Background Information
Performer Bios

Poet/Composer Bios

Additional Information

Biographies of Performers: Main Page | A | B | C | D | E | F | G | H | I | J | K | L | M | N | O | P | Q | R | S | T | U | V | W | X | Y | Z
Explanation | Acronyms | Missing Biographies | The Sad Corner

Washington Bach Consort (Orchestra & Choir)

Founded: 1977 - Washington, USA

The Washington Bach Consort (= WBC), founded in 1977 by Dr. J. Reilly Lewis, is committed to the study and performance of the complete vocal and instrumental works of Johann Sebastian Bach and his contemporaries. Dr. J. Reilly Lewis still serves as the Consort's Music Director, aided by Assistant Conductor Gisèle Becker. The Consort has a professional chorus of 16-24 singers, as required, and an orchestra of professional Washington-area musicians noted for their performance of 18th-century music. In its 22 years the WBC has developed from an organization offering free concerts in churches throughout the city to a critically acclaimed and nationally recognized chorus and orchestra.

The WBC has made regular appearances with organizations such as the National Symphony Orchestra and the former Handel Festival Orchestra and has been chosen by such renowned conductors as Christopher Hogwood, Richard Hickox, and Nicholas McGegan for their appearances in Washington. The WBC has made two critically acclaimed European tours - in June 1981 and in March 1985, when the WBC represented the USA at the International Bachfest Leipzig, Germany for the 300th birthday of J.S. Bach (the only ensemble from the USA invited to perform). In 1989 the WBC presented the opening two concerts of the prestigious Piccolo Spoleto Festival in Charleston, S.C. In 1991 the WBC was featured at the Bach Festival of Philadelphia. In 1992 the WBC appeared with the Mark Morris Dance Company at the John F. Kennedy Center for the Performing Arts and with the Folger Consort at the Folger Library.

In March 1994, the WBC gave a joint performance of Carmina Burana with the Cathedral Choral Society at the Kennedy Center, to a sold out audience and critical acclaim. During the 1994-1995 season, the Consort made a guest appearance in the tenth anniversary concert of the Washington Chamber Orchestra, and joined forces again with the Folger Consort for a production of Dido and Aeneas. The 1995-1996 season included a reunion of the Bach Consort and Cathedral Choral Society at the Kennedy Center in a joint performance of William Walton's Belshazzar's Feast. During the 1996-1997 season the Consort participated in the "Welcome to Washington" Benefit for Leonard Slatkin at the Kennedy Center in September 1996, and returned to the Kennedy Center in December 1996, to perform George Frideric Handel's Messiah with the National Symphony Orchestra and guest conductor, Nicholas McGegan. In June 1997 the Consort performed, for the fourth consecutive year, with Christopher Hogwood and the National Symphony Orchestra, in the annual Mozart Festival.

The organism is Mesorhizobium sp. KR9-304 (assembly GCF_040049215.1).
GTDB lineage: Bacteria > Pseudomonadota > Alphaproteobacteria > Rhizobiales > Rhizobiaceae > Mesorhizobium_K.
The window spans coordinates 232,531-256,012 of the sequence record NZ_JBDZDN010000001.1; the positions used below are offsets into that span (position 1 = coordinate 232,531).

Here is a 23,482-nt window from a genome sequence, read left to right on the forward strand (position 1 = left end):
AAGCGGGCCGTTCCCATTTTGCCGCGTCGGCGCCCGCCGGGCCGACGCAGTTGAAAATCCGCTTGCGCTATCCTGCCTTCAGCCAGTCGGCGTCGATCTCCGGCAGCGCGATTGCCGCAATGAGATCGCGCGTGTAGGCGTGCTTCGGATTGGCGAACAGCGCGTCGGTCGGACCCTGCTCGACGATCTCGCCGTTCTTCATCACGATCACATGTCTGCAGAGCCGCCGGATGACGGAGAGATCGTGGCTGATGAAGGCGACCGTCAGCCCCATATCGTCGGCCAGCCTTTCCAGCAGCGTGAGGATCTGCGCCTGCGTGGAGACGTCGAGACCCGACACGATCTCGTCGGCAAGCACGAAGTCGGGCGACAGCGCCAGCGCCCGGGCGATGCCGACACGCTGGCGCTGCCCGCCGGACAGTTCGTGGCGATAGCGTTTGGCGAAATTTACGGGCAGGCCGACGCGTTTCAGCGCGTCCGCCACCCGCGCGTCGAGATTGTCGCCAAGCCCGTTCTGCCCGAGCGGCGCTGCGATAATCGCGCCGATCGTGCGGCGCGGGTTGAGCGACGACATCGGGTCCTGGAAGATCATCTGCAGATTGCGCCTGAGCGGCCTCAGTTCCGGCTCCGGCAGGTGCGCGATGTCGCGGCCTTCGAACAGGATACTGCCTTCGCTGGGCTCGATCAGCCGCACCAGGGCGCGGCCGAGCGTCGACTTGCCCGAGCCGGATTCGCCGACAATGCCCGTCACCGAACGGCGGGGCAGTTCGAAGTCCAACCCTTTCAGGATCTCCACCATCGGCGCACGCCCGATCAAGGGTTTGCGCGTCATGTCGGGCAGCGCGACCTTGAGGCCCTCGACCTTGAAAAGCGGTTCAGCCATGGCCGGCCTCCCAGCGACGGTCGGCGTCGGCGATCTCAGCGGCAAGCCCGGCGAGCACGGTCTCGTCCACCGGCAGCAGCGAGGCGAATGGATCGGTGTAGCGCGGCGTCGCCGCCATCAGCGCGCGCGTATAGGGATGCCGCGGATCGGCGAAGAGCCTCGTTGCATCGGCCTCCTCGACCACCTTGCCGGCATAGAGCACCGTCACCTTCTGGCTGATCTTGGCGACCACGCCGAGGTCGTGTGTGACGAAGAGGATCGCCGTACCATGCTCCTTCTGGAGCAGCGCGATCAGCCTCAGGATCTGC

The 1997-1998 season was the WBCís 20th Anniversary Celebration Season, and also marked the year in which the Consort committed itself to exclusively period-instrument performances. Highlights of the 1997-1998 season included a performance of J.S. Bachís Christmas Oratorio (BWV 248), in its entirety; a January, 1998 concert with guest conductor, Christopher Hogwood, at the National Building Museum in Washington, D.C.; and the final concert of the season, a performance of the Magnificats (BWV 243) by J.S. and Carl Philipp Emanuel Bach - father and son. This performance of the Magnificats was recorded for compact disc, and released in February of 1999 by Newport Classic.

In May 1998 the WBC performed in the National Symphony Orchestraís Russian Festival, under the direction of Maestro Leonard Slatkin. With cellist Mstislav Rostropovich, they presented the USA premiere of Canticle of the Sun, a work by Russian composer Sofia Gubaidulina.

The 1998-1999 season opened with J. Reilly Lewis leading the WBC chorus and orchestra in a concert titled "Masters of the Baroque," featuring music by J.S. Bach, G.F. Handel, and Antonio Vivaldi. Highpoints of the season included an all-Purcell concert with British guest conductor Paul McCreesh in January 1999, and a performance of the St. John Passion (BWV 245) on J.S. Bachís birthday, March 21. In May, the renowned baritone Max van Egmond joined the Consort for a performance of some of Bachís most noted cantatas, and the WBC appeared again with the Mark Morris Dance Company for performances of G.F. Handelís LíAllegro, il Pensero ed il Moderato at the Kennedy Center.

Highlights of the 1999-2000 season include a performance of G.F. Handelís Solomon with internationally-renowned guest conductor Nicholas McGegan, and the Consortís first performance in three years of J.S. Bachís Mass in B Minor (BWV 232), the featured event sponsored by the American Bach Society during their biennial convocation. The Consort will also present several mixed repertoire programs showcasing a wide variety of music by Bach and beyond. In June of 2000, the WBC joined forces with Leonard Slatkin and the National Symphony Orchestra for several performances of J.S. Bachís Es ist genug (BWV 82). The season concludes in July with a 10-day tour of Germany in commemoration of the 250th anniversary of J.S. Bachís death.


Source: Washington Bach Consort Website
Contributed by
Aryeh Oron (June 2001)

J. Reilly Lewis: Short Biography | Washington Bach Consort | Recordings of Vocal Works | Noontime Cantata Series

Links to other Sites

The Washington Bach Consort, Washington DC (Official Website)


Biographies of Performers: Main Page | A | B | C | D | E | F | G | H | I | J | K | L | M | N | O | P | Q | R | S | T | U | V | W | X | Y | Z
Explanation | Acronyms | Missing Biographies | The Sad Corner


Back to the Top

Last update: Tuesday, May 30, 2017 06:16